order $q^8$. The leading and next-to-leading singularity is
deduced from the known behaviour of the nonrelativistic Green function
and the two-loop QCD potential.
Altogether eight constraints on $\Pi(q^2)$ are thus available,
four from $q^2=0$, two from $q^2\to-\infty$ and two from
the threshold.
The contributions $\sim C_F^2, \sim C_A C_F$ and $\sim C_F T n_l$
have to be treated separately since they differ significantly
in their singularity structure.
For each of the three functions an interpolation is constructed
which incorporates all data and is based on conformal
mapping and Pad\'e approximation suggested in
\cite{FleTar94,BroFleTar93,BroBaiIly94,BaiBro95}.
Since the result for $C_F T n_l$ is available in closed form the
approximation method can be tested and shown to give excellent
result for this case. Reliable predictions for $R$ to order
$\alpha_s^2$ and arbitrary $m^2/s$ are thus available.
In this paper only results without renormalization group improvement
and resummation of the Coulomb singularities from higher orders
are presented. Resummation of leading higher order terms, phenomenological
applications and a more detailed discussion of our methods will be
presented elsewhere.
\section {The Calculation}
A large number of ingredients are needed in the
calculation of the three-loop vacuum polarization function:
The high energy behaviour of $\Pi(q^2)$, its Taylor series at
$q^2=0$ and its singularities at threshold which are related to the QCD
potential.
The decomposition
of $\Pi$ according to its colour structure and the separation
of gluonic and fermionic contributions is crucial to display the
striking differences in the threshold region.
The approximation method is based on conformal mapping and
Pad\'e approximation.
In the present approach both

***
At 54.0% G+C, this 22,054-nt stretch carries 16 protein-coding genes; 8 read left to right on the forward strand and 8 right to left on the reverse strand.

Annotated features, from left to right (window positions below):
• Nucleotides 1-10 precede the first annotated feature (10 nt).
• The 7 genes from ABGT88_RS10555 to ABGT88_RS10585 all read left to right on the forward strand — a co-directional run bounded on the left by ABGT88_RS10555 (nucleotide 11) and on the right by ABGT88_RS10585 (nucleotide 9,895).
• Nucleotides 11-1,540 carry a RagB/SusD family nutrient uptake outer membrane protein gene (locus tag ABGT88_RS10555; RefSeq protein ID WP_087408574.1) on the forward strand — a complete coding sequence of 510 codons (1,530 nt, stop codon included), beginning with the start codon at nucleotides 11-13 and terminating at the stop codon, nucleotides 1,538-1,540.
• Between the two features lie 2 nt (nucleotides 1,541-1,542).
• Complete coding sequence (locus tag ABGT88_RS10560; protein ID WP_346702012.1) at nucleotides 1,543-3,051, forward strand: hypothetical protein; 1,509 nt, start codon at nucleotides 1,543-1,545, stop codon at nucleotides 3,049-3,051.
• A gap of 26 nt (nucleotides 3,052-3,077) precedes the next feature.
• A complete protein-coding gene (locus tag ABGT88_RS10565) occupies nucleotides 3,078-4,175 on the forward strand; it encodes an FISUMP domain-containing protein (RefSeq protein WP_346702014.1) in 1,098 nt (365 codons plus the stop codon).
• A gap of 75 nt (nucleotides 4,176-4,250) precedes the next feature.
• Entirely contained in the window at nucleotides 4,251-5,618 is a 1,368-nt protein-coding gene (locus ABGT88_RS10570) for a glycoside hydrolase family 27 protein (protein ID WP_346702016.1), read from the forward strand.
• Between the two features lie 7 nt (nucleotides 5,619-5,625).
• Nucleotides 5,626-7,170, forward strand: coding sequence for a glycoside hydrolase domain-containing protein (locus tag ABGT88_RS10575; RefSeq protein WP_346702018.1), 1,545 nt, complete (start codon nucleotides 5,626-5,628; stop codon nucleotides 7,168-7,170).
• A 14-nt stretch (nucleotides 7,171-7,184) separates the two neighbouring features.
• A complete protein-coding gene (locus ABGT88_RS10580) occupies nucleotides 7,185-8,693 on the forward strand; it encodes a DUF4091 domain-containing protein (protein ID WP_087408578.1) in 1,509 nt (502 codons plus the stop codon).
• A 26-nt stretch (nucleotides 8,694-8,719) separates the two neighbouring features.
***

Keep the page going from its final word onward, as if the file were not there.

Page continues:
real and imaginary parts of the vacuum polarization
$\Pi(q^2)$ are calculated and its analyticity properties are exploited
heavily.
The physical observable $R(s)$ is related to $\Pi(q^2)$ by
\begin{eqnarray}
R(s) &=& 12\pi\, \mbox{Im}\Pi(q^2=s+i\epsilon).
\end{eqnarray}
It is convenient to define
\begin{equation}
\Pi(q^2) = \Pi^{(0)}(q^2)
+ \frac{\alpha_s(\mu^2)}{\pi}\Pi^{(1)}(q^2)
+ \left(\frac{\alpha_s(\mu^2)}{\pi}\right)^2\Pi^{(2)}(q^2)
+ \cdots
\end{equation}
with the $\overline{\mbox{MS}}$ coupling $\alpha_s(\mu^2)$ defined in the
conventional way.
To describe the singularity structure of $\Pi$ in the region close to
threshold the perturbative QCD potential
\cite{Fis77}
\begin{eqnarray}
V_{\mbox{\scriptsize QCD}}(\vec{q}\,^2) &=&
-4\pi C_F\frac{\alpha_V(\vec{q}\,^2)}{\vec{q}\,^2},
\\
\alpha_V(\vec{q}\,^2) &=& \alpha_s(\mu^2)\Bigg[
1 + \frac{\alpha_s(\mu^2)}{4\pi}\left(
\left(\frac{11}{3}C_A-\frac{4}{3}T n_l\right)
\left(-\ln\frac{\vec{q}\,^2}{\mu^2}+\frac{5}{3}\right)
-\frac{8}{3}C_A \right)
\label{alphav}
\Bigg]
\end{eqnarray}
will become important. The $C_A C_F$ and $C_F T n_l$
contributions have been displayed separately, with $C_F=4/3$,
$C_A=3$ and $T=1/2$.
The number of fermions is denoted by $N_f$ and has to be distinguished
from the number of light ($\equiv$ massless) fermions $n_l=N_f-1$.
To transform the results from QED to QCD the proper group
theoretical coefficients $C_F=1, C_A=0$ and $T=1$ have to be
used.
In this paper we are only concerned with contributions to
$\Pi(q^2)$ and $R(s)$ which originate from diagrams where
the electromagnetic current couples to the massive quark.
In order $\alpha_s$ and $\alpha_s^2$ all these amplitudes
are proportional to $Q_f^2$, the square of the charge
of the massive quark.
Diagrams where the electromagnetic current couples to a massless
quark and the massive quark is produced through a virtual
gluon have been calculated in
\cite{HoaKueTeu94} and will not be discussed here.
For the $\alpha_s^2$ calculation the following steps have
been performed:
\newpage
\vspace{.5em}
\noindent
{\bf Decomposition according to the colour structure}
\vspace{.5em}
The contributions from diagrams with $n_l$ light
or one massive
internal fermion loop will be denoted
by $C_F T n_l\Pi_{\mbox{\scriptsize\it l}}^{(2)}$ and
$C_F T\Pi_{\mbox{\scriptsize\it F}}^{(2)}$ with the group theoretical
coefficients
factored out. Purely gluonic corrections
are proportional to $C_F^2$ or $C_A C_F$. The former are the only
contributions in an abelian theory, the latter are characteristic for
the nonabelian aspects of QCD. It will be important in the
subsequent discussion to
treat these two classes separately, since they exhibit qualitatively
different behaviour close to threshold. The following decomposition
of $\Pi(q^2)$ (and similarly for $R(s)$)